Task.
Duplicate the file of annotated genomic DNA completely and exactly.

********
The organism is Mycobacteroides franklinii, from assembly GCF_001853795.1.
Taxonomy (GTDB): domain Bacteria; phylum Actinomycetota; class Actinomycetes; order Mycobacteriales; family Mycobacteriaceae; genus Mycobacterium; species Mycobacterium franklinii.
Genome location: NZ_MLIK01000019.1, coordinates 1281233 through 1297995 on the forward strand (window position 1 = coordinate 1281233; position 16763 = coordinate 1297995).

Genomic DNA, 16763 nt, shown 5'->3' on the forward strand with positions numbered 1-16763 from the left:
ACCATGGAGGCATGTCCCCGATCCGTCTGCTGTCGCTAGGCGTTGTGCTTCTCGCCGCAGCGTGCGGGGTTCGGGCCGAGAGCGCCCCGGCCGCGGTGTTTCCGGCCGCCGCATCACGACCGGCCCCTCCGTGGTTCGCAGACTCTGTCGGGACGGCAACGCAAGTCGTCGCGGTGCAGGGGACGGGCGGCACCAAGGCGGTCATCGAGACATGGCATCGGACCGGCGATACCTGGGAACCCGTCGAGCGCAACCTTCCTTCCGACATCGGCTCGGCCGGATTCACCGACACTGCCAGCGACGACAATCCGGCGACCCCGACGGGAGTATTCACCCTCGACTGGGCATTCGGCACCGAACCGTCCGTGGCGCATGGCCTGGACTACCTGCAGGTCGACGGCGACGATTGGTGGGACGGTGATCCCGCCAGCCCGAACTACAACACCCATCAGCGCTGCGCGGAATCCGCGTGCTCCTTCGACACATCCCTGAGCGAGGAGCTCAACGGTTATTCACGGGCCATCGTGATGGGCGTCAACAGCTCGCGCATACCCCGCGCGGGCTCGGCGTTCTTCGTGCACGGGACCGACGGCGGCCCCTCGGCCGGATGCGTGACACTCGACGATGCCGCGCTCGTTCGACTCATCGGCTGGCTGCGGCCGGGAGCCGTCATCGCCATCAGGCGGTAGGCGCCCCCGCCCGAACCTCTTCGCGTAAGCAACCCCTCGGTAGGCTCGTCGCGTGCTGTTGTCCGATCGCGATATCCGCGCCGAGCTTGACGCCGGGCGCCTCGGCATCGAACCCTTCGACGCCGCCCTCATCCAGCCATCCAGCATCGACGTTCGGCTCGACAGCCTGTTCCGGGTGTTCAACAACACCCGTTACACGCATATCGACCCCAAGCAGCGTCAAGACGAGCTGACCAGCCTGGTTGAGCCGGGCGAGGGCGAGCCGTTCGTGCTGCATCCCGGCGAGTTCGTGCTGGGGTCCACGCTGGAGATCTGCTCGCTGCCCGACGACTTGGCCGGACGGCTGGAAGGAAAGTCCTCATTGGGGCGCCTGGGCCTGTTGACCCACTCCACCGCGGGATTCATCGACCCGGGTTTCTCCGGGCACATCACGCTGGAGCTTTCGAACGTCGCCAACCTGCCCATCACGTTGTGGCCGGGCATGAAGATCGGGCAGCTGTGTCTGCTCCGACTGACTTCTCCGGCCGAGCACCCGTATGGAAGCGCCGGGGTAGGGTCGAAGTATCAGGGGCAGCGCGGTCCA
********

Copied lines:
The organism is Mycobacteroides franklinii, from assembly GCF_001853795.1.
Taxonomy (GTDB): domain Bacteria; phylum Actinomycetota; class Actinomycetes; order Mycobacteriales; family Mycobacteriaceae; genus Mycobacterium; species Mycobacterium franklinii.
Genome location: NZ_MLIK01000019.1, coordinates 1281233 through 1297995 on the forward strand (window position 1 = coordinate 1281233; position 16763 = coordinate 1297995).

Genomic DNA, 16763 nt, shown 5'->3' on the forward strand with positions numbered 1-16763 from the left:
ACCATGGAGGCATGTCCCCGATCCGTCTGCTGTCGCTAGGCGTTGTGCTTCTCGCCGCAGCGTGCGGGGTTCGGGCCGAGAGCGCCCCGGCCGCGGTGTTTCCGGCCGCCGCATCACGACCGGCCCCTCCGTGGTTCGCAGACTCTGTCGGGACGGCAACGCAAGTCGTCGCGGTGCAGGGGACGGGCGGCACCAAGGCGGTCATCGAGACATGGCATCGGACCGGCGATACCTGGGAACCCGTCGAGCGCAACCTTCCTTCCGACATCGGCTCGGCCGGATTCACCGACACTGCCAGCGACGACAATCCGGCGACCCCGACGGGAGTATTCACCCTCGACTGGGCATTCGGCACCGAACCGTCCGTGGCGCATGGCCTGGACTACCTGCAGGTCGACGGCGACGATTGGTGGGACGGTGATCCCGCCAGCCCGAACTACAACACCCATCAGCGCTGCGCGGAATCCGCGTGCTCCTTCGACACATCCCTGAGCGAGGAGCTCAACGGTTATTCACGGGCCATCGTGATGGGCGTCAACAGCTCGCGCATACCCCGCGCGGGCTCGGCGTTCTTCGTGCACGGGACCGACGGCGGCCCCTCGGCCGGATGCGTGACACTCGACGATGCCGCGCTCGTTCGACTCATCGGCTGGCTGCGGCCGGGAGCCGTCATCGCCATCAGGCGGTAGGCGCCCCCGCCCGAACCTCTTCGCGTAAGCAACCCCTCGGTAGGCTCGTCGCGTGCTGTTGTCCGATCGCGATATCCGCGCCGAGCTTGACGCCGGGCGCCTCGGCATCGAACCCTTCGACGCCGCCCTCATCCAGCCATCCAGCATCGACGTTCGGCTCGACAGCCTGTTCCGGGTGTTCAACAACACCCGTTACACGCATATCGACCCCAAGCAGCGTCAAGACGAGCTGACCAGCCTGGTTGAGCCGGGCGAGGGCGAGCCGTTCGTGCTGCATCCCGGCGAGTTCGTGCTGGGGTCCACGCTGGAGATCTGCTCGCTGCCCGACGACTTGGCCGGACGGCTGGAAGGAAAGTCCTCATTGGGGCGCCTGGGCCTGTTGACCCACTCCACCGCGGGATTCATCGACCCGGGTTTCTCCGGGCACATCACGCTGGAGCTTTCGAACGTCGCCAACCTGCCCATCACGTTGTGGCCGGGCATGAAGATCGGGCAGCTGTGTCTGCTCCGACTGACTTCTCCGGCCGAGCACCCGTATGGAAGCGCCGGGGTAGGGTCGAAGTATCAGGGGCAGCGCGGTCCA